Nevertheless, it is not something you want to risk your health for, especially if there are other growing media alternatives. Like those below.
The other option is to make sure you’re properly protected when using rockwool. This means using gloves, protective goggles and a face mask or shield. Doing so will prevent any tiny particles from entering your orifices.
Also, don’t forget to properly wash the clothes you use directly after handling. Dust and particles can stick to clothing which makes you a “carrier”.
For example, if you play with your kids after handling rockwool, particles that get into your clothing can end up being inhaled by your children.
Needly to say that storage is also very important since kids and animals can easily get hold of rockwool if left where they can reach it.
Is Rockwool Safe to Breathe?
From the previous section, you already know that rockwool is not safe to breathe.
Rockwool are classified as MMVFs or Man-Made Vitreous Fibers. MMVFs cover a broad group of inorganic fibers created from manufacturing different materials including natural rock and glass.
More importantly, several studies associate MMVF with the incidence of respiratory diseases like chronic bronchitis, asthma, COPD, and emphysema.
As such, high exposure to rockwool dust puts you at risk of chronic respiratory problems. However, it is worth noting that the smaller fibers can dissolve with your body’s fluids. This makes them harmless as they’re destroyed before they negatively affect the body.
Unfortunately, there’s really no way of telling how small the particles are since there’s no way to test that unless you put peoples’ lives at risk during the testing.
It Has a Naturally High pH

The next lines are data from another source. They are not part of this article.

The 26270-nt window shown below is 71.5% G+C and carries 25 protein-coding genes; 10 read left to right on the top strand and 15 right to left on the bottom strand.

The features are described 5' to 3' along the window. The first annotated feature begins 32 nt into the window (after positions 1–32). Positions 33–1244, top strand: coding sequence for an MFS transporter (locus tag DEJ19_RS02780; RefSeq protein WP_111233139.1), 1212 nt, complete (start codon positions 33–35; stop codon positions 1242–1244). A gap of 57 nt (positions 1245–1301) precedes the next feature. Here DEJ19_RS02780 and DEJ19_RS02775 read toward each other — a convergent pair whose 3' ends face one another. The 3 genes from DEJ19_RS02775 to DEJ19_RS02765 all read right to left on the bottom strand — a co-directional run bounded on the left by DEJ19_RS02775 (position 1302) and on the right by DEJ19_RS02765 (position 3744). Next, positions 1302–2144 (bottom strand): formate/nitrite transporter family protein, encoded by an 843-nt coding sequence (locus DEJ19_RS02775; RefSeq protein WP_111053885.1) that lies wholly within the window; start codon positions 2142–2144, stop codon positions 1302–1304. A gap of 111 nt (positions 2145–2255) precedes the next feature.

Above, I mentioned that you need to stabilize your rockwool before using it. That’s because it has a naturally high pH of about 7 or higher, which is way above those of other growing media.
As such, if you just directly use it out of the package, you’ll notice growing problems happen with your seeds and seedlings.
That’s because the high alkaline nature will affect plant growth as well as how they’re able to absorb nutrients.
Thus, it is very important to balance out the pH levels to make it ideal for the plants’ root zone. You can easily do so by soaking the rockwool in acidic water for about an hour or so to get the pH down.
There are pre-made solutions for this, and you can use sulfur solution as well. Although, one of the easiest ways is to add a few drops of lemon juice to water and test the solution with pH strips. Shoot for pH of between 5.5 to 6.5 for the solution.
As you would expect, this takes time and effort.
The other issue with rockwool’s pH is its instability. That is, it likes to fluctuate even after you’ve balanced out the pH. So, regular monitoring is key when using rockwool as a growing medium.
If you notice any changes, then you’ll need to rebalance the solution to keep the crops happy.
Otherwise, left alone, you may experience slow, stunted growth or no growth since the nutrient absorption is being blocked by the changing pH levels.
Other Hydroponic Media Alternatives
So what should you use if you rockwool is not safe?
Here’s a very comprehensive hydroponic growing media guide I’ve put together that lists down, explains and lists the pros and cons of each of the hydroponic media available.
Some of the popular hydroponic growing media included are coco coir, expanded clay pellets, oasis cubes, perlite, pumice and many more.
Check if out to find the perfect hydroponic medium for you that’s not only economical but also easy to use, low maintenance, safe for your health and environmentally friendly.